WE SAY: Education’s key to stopping extremism
OUR VIEW: TOUGHER laws targeting home-grown terrorists can only ever be a short-term measure.
Britain admitted as much yesterday as it introduced new laws in an effort to stop Britons becoming involved with extremists in the Middle East, and to guard the country against attack.
In Australia, most of us were shocked by revelations that Australians - men, women and children - had joined in conflicts in Syria and Iraq. Muslim communities across Australia have condemned the madness of Islamic State extremists.
But the real questions the issues pose are why do Australians feel they need to become involved in such horrors and how do we effect- ively combat them without inflaming the situation?
Australian National Uni-versity's Greg Craven has a long-term solution that is simple and makes sense.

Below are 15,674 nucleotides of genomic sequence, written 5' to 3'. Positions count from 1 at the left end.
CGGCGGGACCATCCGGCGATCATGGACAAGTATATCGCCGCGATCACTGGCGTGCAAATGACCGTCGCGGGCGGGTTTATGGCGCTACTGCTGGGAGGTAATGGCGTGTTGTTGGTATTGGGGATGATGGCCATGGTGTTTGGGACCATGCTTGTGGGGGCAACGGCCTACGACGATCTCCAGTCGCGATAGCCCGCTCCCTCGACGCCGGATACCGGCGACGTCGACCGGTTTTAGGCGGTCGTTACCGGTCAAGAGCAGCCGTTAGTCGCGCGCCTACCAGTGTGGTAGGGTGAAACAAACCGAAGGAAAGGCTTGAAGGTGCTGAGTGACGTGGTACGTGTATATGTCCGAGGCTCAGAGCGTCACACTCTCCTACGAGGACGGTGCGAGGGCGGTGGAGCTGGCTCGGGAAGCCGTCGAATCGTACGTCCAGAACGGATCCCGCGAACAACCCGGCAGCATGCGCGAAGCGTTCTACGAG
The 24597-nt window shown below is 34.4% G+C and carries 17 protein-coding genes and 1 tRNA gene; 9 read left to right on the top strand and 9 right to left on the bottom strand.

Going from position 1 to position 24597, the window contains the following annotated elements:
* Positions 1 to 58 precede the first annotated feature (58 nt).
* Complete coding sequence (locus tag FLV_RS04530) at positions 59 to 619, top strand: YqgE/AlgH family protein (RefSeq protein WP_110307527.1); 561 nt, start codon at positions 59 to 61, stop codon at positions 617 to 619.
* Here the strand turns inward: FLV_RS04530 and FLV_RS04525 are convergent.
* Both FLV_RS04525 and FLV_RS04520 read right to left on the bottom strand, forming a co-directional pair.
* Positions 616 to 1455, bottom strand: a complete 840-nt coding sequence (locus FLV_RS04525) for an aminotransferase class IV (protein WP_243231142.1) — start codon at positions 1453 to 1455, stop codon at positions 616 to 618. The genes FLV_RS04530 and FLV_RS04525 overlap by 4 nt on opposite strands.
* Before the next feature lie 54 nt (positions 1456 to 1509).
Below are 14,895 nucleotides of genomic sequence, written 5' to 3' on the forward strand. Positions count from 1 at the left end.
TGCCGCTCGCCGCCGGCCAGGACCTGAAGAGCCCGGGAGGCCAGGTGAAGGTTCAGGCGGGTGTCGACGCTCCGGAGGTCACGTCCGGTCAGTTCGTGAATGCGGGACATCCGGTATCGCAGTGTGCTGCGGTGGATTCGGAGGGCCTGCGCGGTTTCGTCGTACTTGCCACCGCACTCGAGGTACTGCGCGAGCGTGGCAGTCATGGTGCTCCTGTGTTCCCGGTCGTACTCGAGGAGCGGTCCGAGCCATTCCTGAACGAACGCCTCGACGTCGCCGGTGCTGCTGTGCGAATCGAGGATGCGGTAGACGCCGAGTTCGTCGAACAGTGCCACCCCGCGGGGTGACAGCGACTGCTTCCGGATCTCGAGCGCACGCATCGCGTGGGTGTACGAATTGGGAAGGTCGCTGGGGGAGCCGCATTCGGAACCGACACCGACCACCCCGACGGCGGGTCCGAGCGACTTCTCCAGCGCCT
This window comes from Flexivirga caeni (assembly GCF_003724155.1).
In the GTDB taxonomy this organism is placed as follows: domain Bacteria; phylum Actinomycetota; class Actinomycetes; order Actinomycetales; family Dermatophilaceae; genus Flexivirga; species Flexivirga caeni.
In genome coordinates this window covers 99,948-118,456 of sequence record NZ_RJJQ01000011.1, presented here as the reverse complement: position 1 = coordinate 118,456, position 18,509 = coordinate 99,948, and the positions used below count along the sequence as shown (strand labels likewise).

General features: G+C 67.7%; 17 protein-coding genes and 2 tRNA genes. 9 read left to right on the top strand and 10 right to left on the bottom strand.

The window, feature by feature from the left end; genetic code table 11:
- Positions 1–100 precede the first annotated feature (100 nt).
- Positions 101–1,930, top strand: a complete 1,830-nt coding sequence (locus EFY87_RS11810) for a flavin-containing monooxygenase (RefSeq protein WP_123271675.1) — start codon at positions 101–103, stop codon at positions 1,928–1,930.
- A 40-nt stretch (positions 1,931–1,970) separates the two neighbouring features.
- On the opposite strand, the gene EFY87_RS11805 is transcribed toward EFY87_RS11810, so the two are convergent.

Prof Craven believes the problem stems from a lack of understanding and appreciation of Australia's extensive freedoms. He argues that results in passive disaffection - being unhappy with the country and its governments - followed by Australians looking elsewhere to find a place to pledge allegiance.
Given that, he argues it can be countered in the long term by reintroducing civics courses into our schools. Such courses explain not only how Australia works, but how to be part of it.
And it makes sense.